On arrival in the operation theatre, monitors were attached and baseline parameters such as heart rate, systemic arterial pressure and peripheral oxygen saturation were noted down. Level of sedation (sedation score) was assessed by sedation scale : (1) awake and agitated (2) awake and comfortable (3) asleep but arousable (4) asleep with sluggish response to persistent call or touch and (5) no response to call or touch.
After intravenous cannulation, glycopyrrolate 0.2 mg, was administered intravenously. Patients were induced with sleep dose of thiopentone sodium. Endotracheal intubation was facilitated by succinylcholine 1.5 mg.kg-1 of body weight. Anaesthesia was maintained with 33% oxygen in nitrous oxide, 0.4% halothane and vecuronium bromide 0.1 mg.kg-1. Peroperative analgesia was provided by fentanyl citrate 1.5 ug.kg-1 body weight. The tidal volume (V ) and the ventilatory frequency was adjusted and intermittent positive pressure ventilation (IPPV) was continued by mechanical ventilator to maintain end tidal carbon dioxide between 35-45 mm Hg.
Pneumoperitoneum was created by insufflation of carbondioxide and operation table was tilted about 15° reverse Trendelenburg position. Intra abdominal pressure (IAP) was not allowed to exceed 15 mm Hg throughout the surgical procedure. After pneumoperitoneum, necessary changes in ventilator setting (tidal volume, respiratory rate) were made to maintain normocapnia.
Throughout the procedure, any rise in mean arterial pressure more than 20% from the baseline was treated with nitroglycerine drip.
Systemic arterial pressure including the systolic, diastolic and mean arterial pressure, heart rate, SpO 2 , EtCO 2 and electrocardiography (ECG) with ST segment analysis were recorded at the following points of time : (1) prior to induction (2) three minutes after endotracheal intubation (3) before pneumoperitoneum (4) fifteen minutes after pneumoperitoneum (5) thirty minutes after pneumoperitoneum (6) ten minutes after release of CO 2 and (7) ten minutes after extubation.
At the end of surgery residual neuromuscular block was reversed by appropriate dose of neostigmine and glycopyrrolate intravenously. Trachea was extubated and patients were transferred to recovery room. In the postanaesthesia care unit (PACU) they were monitored for any evidence of complications or adverse events. Degree of sedation and intensity of pain were also assessed by using 10 point visual analogue scale (VAS).
The results obtained in the study are presented in tabulated manner. Statistical analysis was done by students 't' test. Chi square test was performed for nonparametric values and corresponding P was computed. P value <0.05 was considered statistically significant.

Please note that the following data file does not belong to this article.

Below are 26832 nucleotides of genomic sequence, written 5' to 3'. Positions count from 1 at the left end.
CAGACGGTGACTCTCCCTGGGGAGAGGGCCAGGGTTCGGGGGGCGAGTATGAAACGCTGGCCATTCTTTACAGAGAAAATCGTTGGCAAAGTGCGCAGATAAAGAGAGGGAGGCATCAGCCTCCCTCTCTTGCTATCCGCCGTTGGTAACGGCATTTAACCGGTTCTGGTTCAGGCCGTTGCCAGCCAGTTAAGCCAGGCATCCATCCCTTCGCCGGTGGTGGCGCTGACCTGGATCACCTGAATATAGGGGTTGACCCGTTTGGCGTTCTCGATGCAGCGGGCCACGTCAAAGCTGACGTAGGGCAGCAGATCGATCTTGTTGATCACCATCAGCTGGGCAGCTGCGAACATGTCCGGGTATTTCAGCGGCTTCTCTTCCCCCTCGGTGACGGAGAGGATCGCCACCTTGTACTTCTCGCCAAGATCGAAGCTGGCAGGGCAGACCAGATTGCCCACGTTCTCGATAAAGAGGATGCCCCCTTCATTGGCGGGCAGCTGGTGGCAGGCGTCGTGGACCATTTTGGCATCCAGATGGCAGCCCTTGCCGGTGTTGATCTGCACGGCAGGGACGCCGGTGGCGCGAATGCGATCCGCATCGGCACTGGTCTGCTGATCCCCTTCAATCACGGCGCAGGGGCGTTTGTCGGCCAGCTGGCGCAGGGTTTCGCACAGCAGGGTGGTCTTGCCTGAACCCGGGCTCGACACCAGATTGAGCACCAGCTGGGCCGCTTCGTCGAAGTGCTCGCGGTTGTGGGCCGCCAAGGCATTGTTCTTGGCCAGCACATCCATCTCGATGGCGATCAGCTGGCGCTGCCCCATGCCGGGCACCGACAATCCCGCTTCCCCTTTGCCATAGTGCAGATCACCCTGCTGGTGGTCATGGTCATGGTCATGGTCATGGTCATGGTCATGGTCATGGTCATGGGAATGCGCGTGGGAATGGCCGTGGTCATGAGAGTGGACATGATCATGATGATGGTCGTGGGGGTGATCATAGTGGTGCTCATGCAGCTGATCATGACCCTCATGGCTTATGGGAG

| Results|| |
Two patients were withdrawn from the study because the proposed laparoscopic cholecystectomy surgery was converted to open cholecystectomy. Aside from these two patients, 58 patients completed the analysis.
Demographic profile and preoperative vital parameters were compared among the two groups of patients and no significant difference was found [Table 1]& [Table 2]. Mean intra-abdominal pressure was 13.1±1.47 mm Hg in Group P and 12.7±1.15 mm Hg in Group C. Normocapnia was maintained throughout the procedure. EtCO 2 varied from 31.13±3.45 to35.46±5.36 mmHg in Group P and30.66±2.38 to 34.06±3.18 mm Hg in Group C.
Mean pulse rate varied from 81.43±11.21 to 113.17±13.33 bpm in Group P. In Group C it varied from 74.1±8.71 to 93.6±7.93 bpm. Upon statistical comparison in two groups of patients, significant variation was observed throughout the intraoperative period except for the baseline value when no significant difference was observed [Figure 1], [Table 3].
Changes in the blood pressure when compared in the two groups of patients was found to be statistically highly significant excepting the base line values where no significant difference was found [Figure 2], [Figure 3] [Table 4], [Table 5] and [Table 6].
Ten patients (33.3%) in Group P received nitroglycerine infusion (0.5 µg.kg -1.min -1) for treatment of intraoperative hypertension. It was not required in Group C patients, because they remained haemodynamically stable.
Intensity of pain was less in Group C as compared to Group P (VAS 1.9±1.688 Vs 5.214±2.114) during early postoperative period.
Incidence of nausea-vomiting, hypertension, shivering and shoulder pain were 35.70%, 35.70%, 10.7% and 14.3% in the Group P, while only 6.89% patients suffered from nausea vomiting in Group C. Sedation was common in Group C (33.33%). Other complications were not observed in Group C. None of the patient showed any evidence of ischaemia or arrthymia intraoperatively
| Discussion|| |
Pneumoperitoneum during laparoscopy produces significant haemodynamic changes, which can be detrimental especially in elderly and haemodynamically compromised patients. . Various techniques and pharmacological agents have been used to counteract these detrimental effects of pneumoperitoneum.
This double blind prospective study was carried out in 60 adult patients, to evaluate the effect of clonidine premedication in attenuating haemodynamic stress response associated with pneumoperitoneum.